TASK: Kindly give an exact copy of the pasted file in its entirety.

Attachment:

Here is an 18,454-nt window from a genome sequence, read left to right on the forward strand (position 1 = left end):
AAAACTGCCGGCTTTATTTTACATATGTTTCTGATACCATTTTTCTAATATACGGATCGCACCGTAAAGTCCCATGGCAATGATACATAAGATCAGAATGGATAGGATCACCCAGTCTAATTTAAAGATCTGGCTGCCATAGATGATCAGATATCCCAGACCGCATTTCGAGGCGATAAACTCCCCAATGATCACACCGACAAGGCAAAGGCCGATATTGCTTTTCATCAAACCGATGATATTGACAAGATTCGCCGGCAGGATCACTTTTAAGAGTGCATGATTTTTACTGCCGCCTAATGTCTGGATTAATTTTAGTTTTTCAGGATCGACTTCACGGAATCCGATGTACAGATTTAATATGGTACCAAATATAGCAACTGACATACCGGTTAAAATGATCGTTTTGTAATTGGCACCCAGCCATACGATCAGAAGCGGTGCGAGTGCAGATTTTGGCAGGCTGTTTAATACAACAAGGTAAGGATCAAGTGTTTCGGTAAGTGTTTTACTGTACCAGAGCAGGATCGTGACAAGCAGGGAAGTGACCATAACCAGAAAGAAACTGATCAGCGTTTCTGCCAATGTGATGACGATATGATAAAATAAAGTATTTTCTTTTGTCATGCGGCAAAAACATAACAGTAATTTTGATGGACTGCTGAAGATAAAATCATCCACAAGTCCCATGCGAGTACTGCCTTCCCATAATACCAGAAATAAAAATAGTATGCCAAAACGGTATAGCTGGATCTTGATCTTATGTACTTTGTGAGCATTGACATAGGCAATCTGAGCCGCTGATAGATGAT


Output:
Here is an 18,454-nt window from a genome sequence, read left to right on the forward strand (position 1 = left end):
AAAACTGCCGGCTTTATTTTACATATGTTTCTGATACCATTTTTCTAATATACGGATCGCACCGTAAAGTCCCATGGCAATGATACATAAGATCAGAATGGATAGGATCACCCAGTCTAATTTAAAGATCTGGCTGCCATAGATGATCAGATATCCCAGACCGCATTTCGAGGCGATAAACTCCCCAATGATCACACCGACAAGGCAAAGGCCGATATTGCTTTTCATCAAACCGATGATATTGACAAGATTCGCCGGCAGGATCACTTTTAAGAGTGCATGATTTTTACTGCCGCCTAATGTCTGGATTAATTTTAGTTTTTCAGGATCGACTTCACGGAATCCGATGTACAGATTTAATATGGTACCAAATATAGCAACTGACATACCGGTTAAAATGATCGTTTTGTAATTGGCACCCAGCCATACGATCAGAAGCGGTGCGAGTGCAGATTTTGGCAGGCTGTTTAATACAACAAGGTAAGGATCAAGTGTTTCGGTAAGTGTTTTACTGTACCAGAGCAGGATCGTGACAAGCAGGGAAGTGACCATAACCAGAAAGAAACTGATCAGCGTTTCTGCCAATGTGATGACGATATGATAAAATAAAGTATTTTCTTTTGTCATGCGGCAAAAACATAACAGTAATTTTGATGGACTGCTGAAGATAAAATCATCCACAAGTCCCATGCGAGTACTGCCTTCCCATAATACCAGAAATAAAAATAGTATGCCAAAACGGTATAGCTGGATCTTGATCTTATGTACTTTGTGAGCATTGACATAGGCAATCTGAGCCGCTGATAGATGAT